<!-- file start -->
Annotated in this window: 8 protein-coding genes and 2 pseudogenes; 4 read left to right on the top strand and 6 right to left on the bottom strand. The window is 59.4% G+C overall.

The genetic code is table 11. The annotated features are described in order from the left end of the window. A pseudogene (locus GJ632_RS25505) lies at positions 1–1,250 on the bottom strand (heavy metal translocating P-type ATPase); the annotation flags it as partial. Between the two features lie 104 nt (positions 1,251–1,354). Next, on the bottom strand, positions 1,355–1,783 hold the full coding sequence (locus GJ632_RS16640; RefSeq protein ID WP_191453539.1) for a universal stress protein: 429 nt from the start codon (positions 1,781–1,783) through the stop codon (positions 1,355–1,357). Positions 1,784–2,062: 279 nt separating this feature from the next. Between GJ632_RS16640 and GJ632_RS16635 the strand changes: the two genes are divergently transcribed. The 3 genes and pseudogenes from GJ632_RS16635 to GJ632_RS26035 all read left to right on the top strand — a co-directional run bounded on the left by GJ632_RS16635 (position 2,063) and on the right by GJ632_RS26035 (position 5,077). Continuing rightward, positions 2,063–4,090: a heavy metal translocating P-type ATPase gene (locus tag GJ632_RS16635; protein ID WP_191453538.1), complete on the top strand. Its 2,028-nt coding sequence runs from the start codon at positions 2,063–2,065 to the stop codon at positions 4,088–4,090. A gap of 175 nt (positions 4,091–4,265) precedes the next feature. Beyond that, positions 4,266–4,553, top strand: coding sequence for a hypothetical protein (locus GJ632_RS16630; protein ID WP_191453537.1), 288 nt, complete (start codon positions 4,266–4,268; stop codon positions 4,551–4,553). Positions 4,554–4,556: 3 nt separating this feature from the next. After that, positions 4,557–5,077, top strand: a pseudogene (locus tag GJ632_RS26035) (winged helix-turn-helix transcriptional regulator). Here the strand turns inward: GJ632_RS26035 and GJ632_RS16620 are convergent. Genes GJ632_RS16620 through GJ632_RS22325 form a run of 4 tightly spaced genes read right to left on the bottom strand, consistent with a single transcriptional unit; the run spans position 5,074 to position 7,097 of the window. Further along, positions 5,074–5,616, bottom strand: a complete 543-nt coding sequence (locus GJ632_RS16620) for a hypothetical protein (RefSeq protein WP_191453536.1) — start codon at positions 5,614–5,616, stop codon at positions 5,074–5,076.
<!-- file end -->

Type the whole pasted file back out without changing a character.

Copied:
Annotated in this window: 8 protein-coding genes and 2 pseudogenes; 4 read left to right on the top strand and 6 right to left on the bottom strand. The window is 59.4% G+C overall.

The genetic code is table 11. The annotated features are described in order from the left end of the window. A pseudogene (locus GJ632_RS25505) lies at positions 1–1,250 on the bottom strand (heavy metal translocating P-type ATPase); the annotation flags it as partial. Between the two features lie 104 nt (positions 1,251–1,354). Next, on the bottom strand, positions 1,355–1,783 hold the full coding sequence (locus GJ632_RS16640; RefSeq protein ID WP_191453539.1) for a universal stress protein: 429 nt from the start codon (positions 1,781–1,783) through the stop codon (positions 1,355–1,357). Positions 1,784–2,062: 279 nt separating this feature from the next. Between GJ632_RS16640 and GJ632_RS16635 the strand changes: the two genes are divergently transcribed. The 3 genes and pseudogenes from GJ632_RS16635 to GJ632_RS26035 all read left to right on the top strand — a co-directional run bounded on the left by GJ632_RS16635 (position 2,063) and on the right by GJ632_RS26035 (position 5,077). Continuing rightward, positions 2,063–4,090: a heavy metal translocating P-type ATPase gene (locus tag GJ632_RS16635; protein ID WP_191453538.1), complete on the top strand. Its 2,028-nt coding sequence runs from the start codon at positions 2,063–2,065 to the stop codon at positions 4,088–4,090. A gap of 175 nt (positions 4,091–4,265) precedes the next feature. Beyond that, positions 4,266–4,553, top strand: coding sequence for a hypothetical protein (locus GJ632_RS16630; protein ID WP_191453537.1), 288 nt, complete (start codon positions 4,266–4,268; stop codon positions 4,551–4,553). Positions 4,554–4,556: 3 nt separating this feature from the next. After that, positions 4,557–5,077, top strand: a pseudogene (locus tag GJ632_RS26035) (winged helix-turn-helix transcriptional regulator). Here the strand turns inward: GJ632_RS26035 and GJ632_RS16620 are convergent. Genes GJ632_RS16620 through GJ632_RS22325 form a run of 4 tightly spaced genes read right to left on the bottom strand, consistent with a single transcriptional unit; the run spans position 5,074 to position 7,097 of the window. Further along, positions 5,074–5,616, bottom strand: a complete 543-nt coding sequence (locus GJ632_RS16620) for a hypothetical protein (RefSeq protein WP_191453536.1) — start codon at positions 5,614–5,616, stop codon at positions 5,074–5,076.